After natural infection or vaccination, the immune system produces antibodies against the virus; this usually happens within a couple of weeks. But studies that only measure antibody levels don’t tell the whole story. Antibody levels in the blood normally decline over time, but the long-lived memory B cells that make antibodies remain on guard and ready to resume antibody production if they encounter the virus again. T cells, a different type of immune cell, also play a role in maintaining long-lasting protection.

People with compromised immunity—such as people receiving certain types of cancer treatment, people with untreated or advanced HIV and organ transplant recipients—may have a weaker immune response.

Studies have shown that people who recover from COVID-19 or who have been vaccinated appear to be protected for several months and possibly much longer. Receiving two doses of the Pfizer/BioNTech and Moderna vaccines provide stronger and longer-lasting protection than a single dose. The Johnson & Johnson vaccine only requires a single dose. Although antibody levels naturally decline over time, memory B cell and T cell responses continue to provide protection. Further follow-up is needed to see how long this protection lasts.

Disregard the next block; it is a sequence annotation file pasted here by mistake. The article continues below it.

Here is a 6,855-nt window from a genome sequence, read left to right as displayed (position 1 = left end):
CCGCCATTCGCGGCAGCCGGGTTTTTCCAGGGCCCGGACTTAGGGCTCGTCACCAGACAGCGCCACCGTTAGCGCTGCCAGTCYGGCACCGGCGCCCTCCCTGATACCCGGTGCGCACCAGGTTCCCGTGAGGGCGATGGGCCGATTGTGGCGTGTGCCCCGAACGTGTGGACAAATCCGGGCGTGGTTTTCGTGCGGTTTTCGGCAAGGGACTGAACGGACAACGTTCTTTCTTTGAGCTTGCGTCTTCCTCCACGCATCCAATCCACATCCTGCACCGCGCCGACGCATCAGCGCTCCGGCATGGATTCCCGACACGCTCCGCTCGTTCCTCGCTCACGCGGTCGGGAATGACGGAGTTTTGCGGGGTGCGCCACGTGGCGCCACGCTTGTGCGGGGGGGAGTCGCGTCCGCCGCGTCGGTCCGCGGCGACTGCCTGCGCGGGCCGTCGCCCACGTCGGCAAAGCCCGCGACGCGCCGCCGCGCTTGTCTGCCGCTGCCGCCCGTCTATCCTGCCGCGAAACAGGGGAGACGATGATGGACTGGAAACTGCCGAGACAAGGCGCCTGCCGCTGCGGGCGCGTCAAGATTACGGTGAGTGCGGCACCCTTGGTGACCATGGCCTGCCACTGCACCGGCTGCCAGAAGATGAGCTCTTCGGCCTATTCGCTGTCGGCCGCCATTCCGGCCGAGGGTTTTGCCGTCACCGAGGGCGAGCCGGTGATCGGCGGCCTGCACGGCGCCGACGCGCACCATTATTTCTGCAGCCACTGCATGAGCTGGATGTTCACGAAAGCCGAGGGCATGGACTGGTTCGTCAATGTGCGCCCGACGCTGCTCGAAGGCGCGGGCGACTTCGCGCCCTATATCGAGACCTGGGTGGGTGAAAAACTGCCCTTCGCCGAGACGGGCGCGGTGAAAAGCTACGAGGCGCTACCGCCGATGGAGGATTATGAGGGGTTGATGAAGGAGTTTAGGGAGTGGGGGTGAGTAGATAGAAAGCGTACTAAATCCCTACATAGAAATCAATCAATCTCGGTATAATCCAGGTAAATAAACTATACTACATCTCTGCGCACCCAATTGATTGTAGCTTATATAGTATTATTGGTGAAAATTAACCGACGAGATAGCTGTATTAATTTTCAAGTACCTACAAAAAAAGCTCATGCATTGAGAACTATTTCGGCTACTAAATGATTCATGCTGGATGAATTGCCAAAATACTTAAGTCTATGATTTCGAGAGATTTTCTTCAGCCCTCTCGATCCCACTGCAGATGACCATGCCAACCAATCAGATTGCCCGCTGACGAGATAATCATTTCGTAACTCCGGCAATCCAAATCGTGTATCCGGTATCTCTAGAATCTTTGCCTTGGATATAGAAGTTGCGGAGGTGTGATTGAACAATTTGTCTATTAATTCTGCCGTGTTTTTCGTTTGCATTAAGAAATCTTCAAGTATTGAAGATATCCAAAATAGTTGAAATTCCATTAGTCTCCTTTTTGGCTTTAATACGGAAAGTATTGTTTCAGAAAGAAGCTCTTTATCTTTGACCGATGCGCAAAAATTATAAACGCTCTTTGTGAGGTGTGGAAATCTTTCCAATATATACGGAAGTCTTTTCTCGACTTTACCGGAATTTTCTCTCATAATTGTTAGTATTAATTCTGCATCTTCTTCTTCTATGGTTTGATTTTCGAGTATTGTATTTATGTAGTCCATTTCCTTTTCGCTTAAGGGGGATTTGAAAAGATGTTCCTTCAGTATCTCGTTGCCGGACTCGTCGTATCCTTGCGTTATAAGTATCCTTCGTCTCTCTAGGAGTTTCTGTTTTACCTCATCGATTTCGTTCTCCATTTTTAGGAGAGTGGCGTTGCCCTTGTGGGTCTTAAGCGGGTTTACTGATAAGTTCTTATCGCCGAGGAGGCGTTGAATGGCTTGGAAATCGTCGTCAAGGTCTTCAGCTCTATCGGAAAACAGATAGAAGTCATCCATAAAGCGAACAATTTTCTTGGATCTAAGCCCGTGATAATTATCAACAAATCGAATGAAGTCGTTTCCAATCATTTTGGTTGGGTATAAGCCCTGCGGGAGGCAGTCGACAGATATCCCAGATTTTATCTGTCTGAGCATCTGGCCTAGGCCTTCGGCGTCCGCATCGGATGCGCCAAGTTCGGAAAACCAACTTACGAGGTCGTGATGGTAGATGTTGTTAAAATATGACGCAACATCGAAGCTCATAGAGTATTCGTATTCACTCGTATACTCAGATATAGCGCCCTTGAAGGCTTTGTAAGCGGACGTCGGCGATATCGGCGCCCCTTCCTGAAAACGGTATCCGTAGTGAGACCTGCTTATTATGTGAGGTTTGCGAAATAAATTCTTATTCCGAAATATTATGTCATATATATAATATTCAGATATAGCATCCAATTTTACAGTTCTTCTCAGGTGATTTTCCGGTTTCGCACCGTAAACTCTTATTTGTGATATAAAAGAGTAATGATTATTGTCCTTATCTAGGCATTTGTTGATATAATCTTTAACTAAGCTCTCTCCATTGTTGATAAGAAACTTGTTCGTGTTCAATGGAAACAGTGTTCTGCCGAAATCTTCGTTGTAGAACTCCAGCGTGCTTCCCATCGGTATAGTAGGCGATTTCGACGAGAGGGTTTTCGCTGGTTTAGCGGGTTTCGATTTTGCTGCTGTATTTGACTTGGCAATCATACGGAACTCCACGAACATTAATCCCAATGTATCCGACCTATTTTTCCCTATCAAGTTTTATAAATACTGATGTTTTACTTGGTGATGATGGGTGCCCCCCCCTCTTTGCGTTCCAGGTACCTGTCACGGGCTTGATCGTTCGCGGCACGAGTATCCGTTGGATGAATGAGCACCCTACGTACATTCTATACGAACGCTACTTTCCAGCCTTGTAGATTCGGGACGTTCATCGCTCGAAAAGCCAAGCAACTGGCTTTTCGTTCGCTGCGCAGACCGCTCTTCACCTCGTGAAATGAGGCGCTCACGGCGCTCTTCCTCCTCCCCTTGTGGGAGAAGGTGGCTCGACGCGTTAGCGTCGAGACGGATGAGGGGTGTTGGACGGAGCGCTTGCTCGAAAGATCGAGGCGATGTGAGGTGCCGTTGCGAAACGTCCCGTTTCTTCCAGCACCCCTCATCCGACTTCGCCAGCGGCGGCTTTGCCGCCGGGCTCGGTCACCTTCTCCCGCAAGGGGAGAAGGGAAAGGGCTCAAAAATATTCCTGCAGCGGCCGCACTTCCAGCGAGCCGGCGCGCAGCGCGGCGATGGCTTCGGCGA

SARS-CoV-2 reinfection and breakthrough infection after vaccination can occur, but the risk is much lower compared with people who did not previously have COVID-19 or who are unvaccinated. People who are reinfected or who contract the virus after vaccination typically have milder disease. This offers real-world evidence that past infection confers protection.

Population or herd immunity occurs when enough people are immune that the virus cannot spread easily. Experts do not know the herd immunity threshold for SARS-CoV-2—or even whether it can be achieved at all.

Last Reviewed: September 7, 2021